If you know me, you know that I don’t like taking vacations. At least not extended ones. I just need a day or two with a couple good books or a few Family Guy DVDs and I’m ready to be back in the office.
While a vacation is supposed to be relaxing, rejuvenating, and restorative, to me it descends into boredom…and the blahs.
Last year I found the week long ChristCare Training more energizing than a week at my in-laws (due respect to my wife’s parents).
And last summer I found the time in Mexico with our young people more relaxing than spending a week in Ontario enjoying my mom’s cooking (sorry mom).
I just get bored if I’m not doing something.
So, for me, it’s not about being virtuous, or claiming to have a superhuman work ethic. I don’t stand in moral judgment over those who actually LIKE to get away and go camping or whatever. I just find that twiddling my thumbs for four weeks a year causes more me stress than it relieves.
And I know I’m going to get hassled for saying this. I always do. People are rightly concerned that if I don’t take care of myself and my family I won’t have anything to give in my job as your pastor.
I know that clergy and church worker burnout has been a concern for Bishop Mayan. Other than him looking out for the well-being of those under his care, he’s also looking out for the future of our church. His fear is that people won’t be interested in ordained ministry if they keep seeing pastors quitting because of their work load.
It’s not just church workers that are being strained. I’ll bet each one of you can tell some pretty harrowing stories of 60 hour weeks and deserted families. Just as most people are working longer hours, there is a small cottage industry of resources helping us overworked souls from collapsing under the weight of our industriousness.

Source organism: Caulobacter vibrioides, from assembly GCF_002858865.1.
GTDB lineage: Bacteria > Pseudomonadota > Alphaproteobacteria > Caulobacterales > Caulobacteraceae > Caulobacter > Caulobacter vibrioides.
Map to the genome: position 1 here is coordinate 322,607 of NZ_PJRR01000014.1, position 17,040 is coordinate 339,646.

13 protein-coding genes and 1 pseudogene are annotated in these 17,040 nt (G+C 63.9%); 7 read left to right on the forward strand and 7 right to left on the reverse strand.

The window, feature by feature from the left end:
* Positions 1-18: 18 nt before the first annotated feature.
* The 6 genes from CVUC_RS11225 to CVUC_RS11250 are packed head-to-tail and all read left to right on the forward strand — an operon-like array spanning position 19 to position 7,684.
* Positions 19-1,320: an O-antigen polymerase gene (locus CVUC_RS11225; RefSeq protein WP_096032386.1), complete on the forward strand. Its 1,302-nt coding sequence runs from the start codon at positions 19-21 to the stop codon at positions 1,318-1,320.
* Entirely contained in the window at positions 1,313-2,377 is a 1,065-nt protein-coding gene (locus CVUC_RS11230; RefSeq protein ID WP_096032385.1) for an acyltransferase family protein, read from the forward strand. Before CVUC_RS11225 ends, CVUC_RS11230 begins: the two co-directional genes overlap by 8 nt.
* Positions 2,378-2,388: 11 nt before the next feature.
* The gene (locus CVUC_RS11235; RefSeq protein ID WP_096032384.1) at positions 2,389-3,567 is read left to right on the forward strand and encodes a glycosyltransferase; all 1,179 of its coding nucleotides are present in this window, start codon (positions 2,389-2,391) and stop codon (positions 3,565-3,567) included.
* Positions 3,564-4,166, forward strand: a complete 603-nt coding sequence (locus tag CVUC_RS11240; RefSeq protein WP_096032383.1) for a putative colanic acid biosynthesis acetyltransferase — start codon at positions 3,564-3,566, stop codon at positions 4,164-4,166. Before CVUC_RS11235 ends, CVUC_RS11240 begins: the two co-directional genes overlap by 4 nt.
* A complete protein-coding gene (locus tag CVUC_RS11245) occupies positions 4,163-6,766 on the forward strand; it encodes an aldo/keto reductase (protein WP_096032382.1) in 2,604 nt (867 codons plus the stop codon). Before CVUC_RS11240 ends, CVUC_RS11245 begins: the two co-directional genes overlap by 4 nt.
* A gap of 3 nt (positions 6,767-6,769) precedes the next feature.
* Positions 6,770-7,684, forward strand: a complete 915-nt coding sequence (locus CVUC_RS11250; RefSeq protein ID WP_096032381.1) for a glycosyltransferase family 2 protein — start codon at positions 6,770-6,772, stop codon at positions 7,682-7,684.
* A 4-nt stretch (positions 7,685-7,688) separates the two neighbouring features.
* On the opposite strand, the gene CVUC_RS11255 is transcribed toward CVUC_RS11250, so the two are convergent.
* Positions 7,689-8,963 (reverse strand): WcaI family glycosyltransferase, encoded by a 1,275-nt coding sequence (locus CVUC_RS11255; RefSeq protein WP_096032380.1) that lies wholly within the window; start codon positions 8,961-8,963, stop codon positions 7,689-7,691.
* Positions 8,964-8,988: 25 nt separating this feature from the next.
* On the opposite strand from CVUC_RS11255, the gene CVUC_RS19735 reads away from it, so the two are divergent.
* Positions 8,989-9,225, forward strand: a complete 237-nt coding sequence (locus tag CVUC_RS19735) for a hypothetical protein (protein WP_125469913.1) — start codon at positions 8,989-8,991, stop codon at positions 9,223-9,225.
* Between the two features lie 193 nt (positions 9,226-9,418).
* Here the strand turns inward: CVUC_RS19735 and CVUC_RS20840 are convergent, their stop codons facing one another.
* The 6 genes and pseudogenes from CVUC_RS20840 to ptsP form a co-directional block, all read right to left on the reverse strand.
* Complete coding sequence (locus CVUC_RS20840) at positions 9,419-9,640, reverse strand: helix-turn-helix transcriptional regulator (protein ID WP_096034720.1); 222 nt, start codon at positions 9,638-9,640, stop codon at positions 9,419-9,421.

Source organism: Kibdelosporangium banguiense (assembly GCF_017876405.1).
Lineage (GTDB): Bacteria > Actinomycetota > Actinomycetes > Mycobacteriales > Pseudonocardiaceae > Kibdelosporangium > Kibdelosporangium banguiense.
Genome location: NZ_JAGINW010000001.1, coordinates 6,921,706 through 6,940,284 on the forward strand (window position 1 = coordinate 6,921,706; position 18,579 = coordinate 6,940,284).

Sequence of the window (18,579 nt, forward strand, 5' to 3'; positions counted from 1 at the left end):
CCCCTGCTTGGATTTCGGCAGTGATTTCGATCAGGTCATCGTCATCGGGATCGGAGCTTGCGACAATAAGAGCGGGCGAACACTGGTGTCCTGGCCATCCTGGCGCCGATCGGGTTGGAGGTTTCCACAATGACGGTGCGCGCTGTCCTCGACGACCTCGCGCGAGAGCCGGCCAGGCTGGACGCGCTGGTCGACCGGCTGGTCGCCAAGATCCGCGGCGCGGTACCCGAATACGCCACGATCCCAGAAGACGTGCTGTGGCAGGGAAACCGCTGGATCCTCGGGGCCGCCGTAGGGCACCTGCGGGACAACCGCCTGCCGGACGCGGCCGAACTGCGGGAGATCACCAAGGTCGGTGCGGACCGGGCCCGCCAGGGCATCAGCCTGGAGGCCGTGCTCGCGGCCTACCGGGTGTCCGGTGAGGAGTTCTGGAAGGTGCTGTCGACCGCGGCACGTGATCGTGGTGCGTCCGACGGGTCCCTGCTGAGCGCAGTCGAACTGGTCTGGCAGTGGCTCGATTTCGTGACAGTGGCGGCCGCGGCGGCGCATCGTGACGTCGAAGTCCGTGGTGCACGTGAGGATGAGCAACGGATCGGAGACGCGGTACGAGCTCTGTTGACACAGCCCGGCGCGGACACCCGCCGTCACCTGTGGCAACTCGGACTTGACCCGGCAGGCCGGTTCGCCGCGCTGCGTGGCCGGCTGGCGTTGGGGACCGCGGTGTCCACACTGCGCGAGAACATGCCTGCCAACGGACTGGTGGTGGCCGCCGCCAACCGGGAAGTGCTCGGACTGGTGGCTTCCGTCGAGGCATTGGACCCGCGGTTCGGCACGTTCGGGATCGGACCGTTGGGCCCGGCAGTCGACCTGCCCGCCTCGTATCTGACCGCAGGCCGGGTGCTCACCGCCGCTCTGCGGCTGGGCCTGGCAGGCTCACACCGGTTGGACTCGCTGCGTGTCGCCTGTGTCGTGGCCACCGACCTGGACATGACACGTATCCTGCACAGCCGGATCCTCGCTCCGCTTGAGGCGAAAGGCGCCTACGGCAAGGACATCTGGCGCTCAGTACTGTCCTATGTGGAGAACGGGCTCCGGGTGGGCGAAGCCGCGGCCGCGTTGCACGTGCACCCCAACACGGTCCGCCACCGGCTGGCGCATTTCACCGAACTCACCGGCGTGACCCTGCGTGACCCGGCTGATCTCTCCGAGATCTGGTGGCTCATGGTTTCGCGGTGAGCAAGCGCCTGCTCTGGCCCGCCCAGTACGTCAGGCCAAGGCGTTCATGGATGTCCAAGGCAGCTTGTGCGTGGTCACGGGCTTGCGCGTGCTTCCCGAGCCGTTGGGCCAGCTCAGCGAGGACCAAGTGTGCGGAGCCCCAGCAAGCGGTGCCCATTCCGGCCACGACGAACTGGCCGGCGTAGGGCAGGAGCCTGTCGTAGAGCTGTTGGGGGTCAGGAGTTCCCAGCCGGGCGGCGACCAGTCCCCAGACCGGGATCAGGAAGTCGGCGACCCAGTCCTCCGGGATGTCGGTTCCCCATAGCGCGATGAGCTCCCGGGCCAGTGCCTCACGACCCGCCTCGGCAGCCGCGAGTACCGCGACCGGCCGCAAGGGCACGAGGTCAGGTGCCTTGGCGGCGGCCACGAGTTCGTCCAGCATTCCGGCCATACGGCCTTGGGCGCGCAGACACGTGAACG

Lately, I’ve noticed a lot books being published on the neglected art of Sabbath keeping. This has nothing to do about whether we should stop in at Wal-Mart after church, or if we should go back to the Lord’s Day laws making it illegal to shop on Sunday. At least not directly. But Sabbath keeping is about taking time for prayer and rest one day a week. It’s about connecting with the one who is connected to us through baptism.
It’s about being Mary instead of Martha.
It’s easy to get angry at Mary. Especially if you’re a Martha. Martha was action-oriented, she was a doer, she was the one you called upon when you wanted a job done right.
Mary was the dreamer, the philosopher. She just liked to sit around and think great thoughts. Some may even call her a slacker.
So, who do you side with?
If you like to get up early and get things done, then you’re probably with Martha.
If you are looking to change the world one conversation at a time then you sit down with Mary.
But folks probably didn’t know what to make of it when Jesus took lazy Mary’s side. “Martha, Martha,” Jesus said after Martha told him to ask Mary to get up off her butt and do something useful.
“Martha, you are worried and distracted by many things; there is need of only one thing. Mary has chosen the better part, which will not be taken away.”
So, is Jesus telling Martha to chill and take a vacation or she’ll burn herself out? On the surface that’s what it looks like. And certainly many preachers have interpreted this passage that way.
But I’m not convinced.
Because the key to unlocking this passage is hidden in plain sight. The... (read the whole thing here)